As a bhikkhuni, I am very happy you would like to ordain in a bhikkhuni supporting group.
Ordaining into an explicitly pro-bhikkhuni group is hands down the best thing (from my perspective) that potential monks can do to support us. Anything else is basically just consenting to the status quo.
The status quo for Theravada bhikkhunis is an international embarrassment. Many women in Theravada countries now face incredible barriers just to practice their religion as bhikkhunis. Some of these barriers involve access to ID cards, risk of imprisonment or vigilante violence, lack of recognition, access to tax exemptions etc. This is how Theravada Buddhists are currently treating the bhikkhuni sangha. Meanwhile, 3000-5000 Theravada bhikkhunis are surviving all of this through grassroots support to do great things as meditators, scholars and community leaders on only a fraction of the support they should have.
Sometimes due to external constraints, monks may be in systems where they just have to accept the way things are, especially as a junior monk. It’s not their fault. But if you have the choice, I always ask future monks to please consider making a pro-bhikkhuni choice from the outset. Your seniors will live a long time, certain groups in Asia are running hard lines on this issue, you may not be able to help nuns easily in anti-bhikkhuni or pro status quo traditions.
The fact that monks might support on the down low is better than open hostility. Most monks will be happy to give some requisites and kind words. But nobody can live on a pack of tea and good wishes. We need open support for dedicated institutions and structures which support our practice with dignity.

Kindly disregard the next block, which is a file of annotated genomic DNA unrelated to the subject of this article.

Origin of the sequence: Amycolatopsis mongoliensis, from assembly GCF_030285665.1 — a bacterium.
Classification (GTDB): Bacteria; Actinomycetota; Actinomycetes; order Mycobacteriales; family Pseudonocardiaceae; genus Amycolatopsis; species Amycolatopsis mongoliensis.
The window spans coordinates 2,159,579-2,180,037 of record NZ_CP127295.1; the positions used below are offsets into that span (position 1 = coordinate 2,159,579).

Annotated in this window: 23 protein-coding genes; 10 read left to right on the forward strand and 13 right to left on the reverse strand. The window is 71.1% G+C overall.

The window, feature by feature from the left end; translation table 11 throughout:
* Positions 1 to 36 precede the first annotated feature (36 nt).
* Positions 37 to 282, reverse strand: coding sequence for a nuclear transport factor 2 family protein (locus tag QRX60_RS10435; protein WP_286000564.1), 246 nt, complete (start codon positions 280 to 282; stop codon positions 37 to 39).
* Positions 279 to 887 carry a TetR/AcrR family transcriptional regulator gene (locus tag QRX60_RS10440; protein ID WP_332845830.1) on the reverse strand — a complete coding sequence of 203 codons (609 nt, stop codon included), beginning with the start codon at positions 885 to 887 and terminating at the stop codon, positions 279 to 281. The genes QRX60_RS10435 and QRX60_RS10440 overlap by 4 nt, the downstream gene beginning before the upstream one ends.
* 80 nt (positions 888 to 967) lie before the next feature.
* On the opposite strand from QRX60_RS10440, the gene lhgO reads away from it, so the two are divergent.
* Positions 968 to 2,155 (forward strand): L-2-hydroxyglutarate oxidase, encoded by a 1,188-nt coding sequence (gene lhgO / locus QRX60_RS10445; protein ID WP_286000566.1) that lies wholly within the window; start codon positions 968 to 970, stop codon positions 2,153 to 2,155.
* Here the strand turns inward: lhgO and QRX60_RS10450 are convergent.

The local bhikkhunis will normally have encyclopedic knowledge of who supports and who doesn’t (and whose actual track record on women doesn’t live up to their public reputation). This is how we survive. You could also just ask the local nuns who they would recommend.
There are many more monks who support bhikkhunis in the West than the ones listed. I would recommend narrowing the field down by country. We have been getting a few “where to ordain” type questions recently, but without knowing your nationality, the scope is too broad.
Support for bhikkhunis as well as spoken English levels are typically higher (but not universal) in Sri Lankan communities in the West than the equivalent Thai or Burmese communities (but there are also Thai and Burmese monks who support). Dharma Vijaya in Los Angeles also comes to mind, where Bhante Piyananda is a long term supporter of bhikkhunis.
Some of the local monk groups may support bhikkhunis, but have unclear records on other issues, or local rather than international reputations. In any case, the large vinaya-based international places with a track record of training candidates are likely to offer the most predictable system. I would also be concerned about getting myself the highest quality monastic education possible under the circumstances. But yes if you can find a bhikkhuni supporting place with good vinaya, please consider it.